Aye, there's the rub, or rather the lack of rub. With Campy shifters, the throw was inadequate for BB7, and required a brake booster. The TRP Spyre has been much better, and I am obtaining engagement within the first 1/3 of the lever travel. With a lot of brake use, this will need to be adjusted, but this is really easy with the symmetrically squeezing dual piston Spyre.

I want to make every millimeter of lever action count, and to that end I am going to revise my brake cable to straighten its path. I also want the cable housing to be as compression-less as possible. I started a thread on Weight Weenies to ask about the least compressionable brake cable housing, and the learned consensus was Nokons.

Brake cable housing for road disc.
SaddleSoar is offline   Reply With Quote
Old 08-15-13, 02:49 AM   #121
Dean V
Senior Member
 
Join Date: Oct 2009
Bikes:
Posts: 1,106
Mentioned: 0 Post(s)
Tagged: 0 Thread(s)
Quoted: 13 Post(s)
I know my Campy levers have about 10mm (3/8") of cable pull. Haven't measured Shimano.
Dean V is offline   Reply With Quote
Old 08-17-13, 05:27 PM   #122
uspspro
Tandem Mountain Climber
 
Join Date: Mar 2007
Location: San Mateo, CA
Bikes: Calfee Tandem, Custom CAAD9 BB30, 90 Santana Arriva Tandem, 02 CAAD4 errand bike, 87 Cannondale "Black Lightning"
Posts: 4,101
Mentioned: 0 Post(s)
Tagged: 0 Thread(s)
Quoted: 0 Post(s)
The HyRd should automatically compensate for pad wear (once they are readjusted after pad break-in).

The problem I have right now is fluid expansion.

We were descending HWY 84 E from Sky Londa back to Woodside, the TRP HyRd (and the 28mm Ultremos) were just amazing. About half way down we caught up to some slow vehicle traffic (damn cars!), and I had to ride the brakes a bit more then I would if I was descending at my own pace.

By the bottom of the hill, the fluid expanded quite a bit. The fluid expansion pushed in the pistons. As such, all my lever travel was gone... meaning the brakes would engage at the slightest touch of the brake lever. On a more severe descent, this expansion might even engage the brakes!!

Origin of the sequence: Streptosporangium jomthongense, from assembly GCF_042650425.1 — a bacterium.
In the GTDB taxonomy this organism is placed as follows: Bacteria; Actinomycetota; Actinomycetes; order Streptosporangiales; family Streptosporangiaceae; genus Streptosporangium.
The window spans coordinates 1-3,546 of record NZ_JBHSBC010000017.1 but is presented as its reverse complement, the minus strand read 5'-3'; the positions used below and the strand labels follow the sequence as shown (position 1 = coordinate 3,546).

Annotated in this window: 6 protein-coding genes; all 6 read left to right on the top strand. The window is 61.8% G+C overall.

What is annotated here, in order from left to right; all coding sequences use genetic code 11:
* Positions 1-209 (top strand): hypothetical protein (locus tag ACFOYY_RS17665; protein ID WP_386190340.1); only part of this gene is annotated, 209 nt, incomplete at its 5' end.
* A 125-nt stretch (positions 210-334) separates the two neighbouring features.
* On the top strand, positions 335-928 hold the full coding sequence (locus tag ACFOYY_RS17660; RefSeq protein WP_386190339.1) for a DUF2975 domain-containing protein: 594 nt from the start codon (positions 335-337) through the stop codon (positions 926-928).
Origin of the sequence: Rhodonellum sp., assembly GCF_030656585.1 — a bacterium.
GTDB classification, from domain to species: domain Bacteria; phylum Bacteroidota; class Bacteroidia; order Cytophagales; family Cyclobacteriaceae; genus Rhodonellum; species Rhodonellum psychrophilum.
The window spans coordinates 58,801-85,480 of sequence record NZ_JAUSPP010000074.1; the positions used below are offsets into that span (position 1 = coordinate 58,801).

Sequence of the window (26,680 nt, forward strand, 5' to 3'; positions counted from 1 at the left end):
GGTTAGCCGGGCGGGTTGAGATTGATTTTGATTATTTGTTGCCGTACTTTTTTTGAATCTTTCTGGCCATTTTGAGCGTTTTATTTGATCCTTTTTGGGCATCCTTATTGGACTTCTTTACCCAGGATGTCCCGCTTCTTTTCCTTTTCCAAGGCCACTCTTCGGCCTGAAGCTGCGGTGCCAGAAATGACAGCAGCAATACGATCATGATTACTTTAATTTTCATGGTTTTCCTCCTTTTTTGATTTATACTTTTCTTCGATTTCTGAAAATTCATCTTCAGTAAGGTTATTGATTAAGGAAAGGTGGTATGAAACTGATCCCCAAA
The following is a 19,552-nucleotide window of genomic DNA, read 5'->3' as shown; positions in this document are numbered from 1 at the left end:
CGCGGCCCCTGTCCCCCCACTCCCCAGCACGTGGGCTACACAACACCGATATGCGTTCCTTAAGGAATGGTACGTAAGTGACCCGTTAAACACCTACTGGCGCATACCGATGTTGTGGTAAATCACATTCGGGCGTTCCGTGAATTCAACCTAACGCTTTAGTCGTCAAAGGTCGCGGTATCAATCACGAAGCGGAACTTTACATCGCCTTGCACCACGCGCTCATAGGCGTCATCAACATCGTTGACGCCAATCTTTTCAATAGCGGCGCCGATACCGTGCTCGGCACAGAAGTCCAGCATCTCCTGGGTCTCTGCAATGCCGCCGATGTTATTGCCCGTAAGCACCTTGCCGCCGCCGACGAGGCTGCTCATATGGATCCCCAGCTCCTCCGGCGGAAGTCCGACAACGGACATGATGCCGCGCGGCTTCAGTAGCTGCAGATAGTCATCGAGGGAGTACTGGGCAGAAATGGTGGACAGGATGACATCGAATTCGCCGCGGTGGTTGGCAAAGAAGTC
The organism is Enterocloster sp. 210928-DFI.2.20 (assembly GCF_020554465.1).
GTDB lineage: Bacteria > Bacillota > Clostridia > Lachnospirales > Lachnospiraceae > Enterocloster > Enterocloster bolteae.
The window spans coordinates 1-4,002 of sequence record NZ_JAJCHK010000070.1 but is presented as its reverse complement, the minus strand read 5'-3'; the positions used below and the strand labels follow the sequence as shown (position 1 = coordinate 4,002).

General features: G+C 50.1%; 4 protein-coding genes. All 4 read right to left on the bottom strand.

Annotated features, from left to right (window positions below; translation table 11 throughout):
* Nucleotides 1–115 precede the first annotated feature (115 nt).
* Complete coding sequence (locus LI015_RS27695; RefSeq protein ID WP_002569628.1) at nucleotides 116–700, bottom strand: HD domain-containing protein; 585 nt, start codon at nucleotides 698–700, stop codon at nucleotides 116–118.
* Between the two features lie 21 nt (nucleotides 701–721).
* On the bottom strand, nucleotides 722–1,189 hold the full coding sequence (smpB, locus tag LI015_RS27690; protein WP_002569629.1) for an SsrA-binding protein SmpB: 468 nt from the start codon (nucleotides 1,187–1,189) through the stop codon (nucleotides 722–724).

On a positive note, the brakes never had fade or lost power at all, even with the fluid expansion and no lever travel.

So, I thought...

- Well maybe the fluid reservoir is overfilled?
--- I opened it up and there is a diaphragm that fits just under the cover. That allows for expansion, while keeping air out.
--- The fluid level was where it should be.
--- There is very little fluid in this system

- I probably have the cable adjuster just a tad bit too tight.
--- Probably so, but this was a lot of expansion. Even with the tension slightly looser, there would have been a problem.

So I am thinking about increasing the fluid capacity of the system by adding a piece which expands the capacity of the reservoir, and provides a larger heat sink.




Last edited by uspspro; 08-17-13 at 06:03 PM.
uspspro is offline   Reply With Quote
Old 08-17-13, 07:32 PM   #123
Carbonfiberboy 
just another gosling
 
Carbonfiberboy's Avatar
 
Join Date: Feb 2007
Location: Everett, WA
Bikes: CoMo Speedster 2003, Trek 5200, CAAD 9, Fred 2004
Posts: 11,246
Mentioned: 8 Post(s)
Tagged: 0 Thread(s)
Quoted: 98 Post(s)
Quote:
Originally Posted by uspspro View Post
<snip>
We were descending HWY 84 E from Sky Londa back to Woodside, the TRP HyRd (and the 28mm Ultremos) were just amazing.
<snip>
You're running the 28s on your new 22mm rims?
Thanks.
Carbonfiberboy is online now   Reply With Quote
Old 08-17-13, 07:35 PM   #124
uspspro
Tandem Mountain Climber
 
Join Date: Mar 2007
Location: San Mateo, CA
Bikes: Calfee Tandem, Custom CAAD9 BB30, 90 Santana Arriva Tandem, 02 CAAD4 errand bike, 87 Cannondale "Black Lightning"
Posts: 4,101
Mentioned: 0 Post(s)
Tagged: 0 Thread(s)
Quoted: 0 Post(s)
Quote:
Originally Posted by Carbonfiberboy View Post
You're running the 28s on your new 22mm rims?
Thanks.
23mm rims, yes.
uspspro is offline   Reply With Quote
Old 08-17-13, 09:09 PM   #125
Team Fab
Senior Member
 
Team Fab's Avatar
 
Join Date: Jan 2012
Location: Vancouver BC
Bikes: Comotion Supremo, Trek T1000, Comotion Supremo Triple
Posts: 341
Mentioned: 0 Post(s)
Tagged: 0 Thread(s)
Quoted: 0 Post(s)
Is it possible that there was any air in the system?
Also what type of brake fluid do they use? Some fluids boil at lower temps?
When i would do any brake work on my racing motorcycles I would flush the system over and over to make sure no air possible in system. I would also tap the caliper to help any bubbles come loose.
Team Fab is offline   Reply With Quote
Reply


Thread Tools Search this Thread
Search this Thread:

Advanced Search

Posting Rules
You may not post new threads
You may not post replies
You may not post attachments
You may not edit your posts

BB code is On
Smilies are On
[IMG] code is On
HTML code is Off



All times are GMT -6. The time now is 09:01 AM.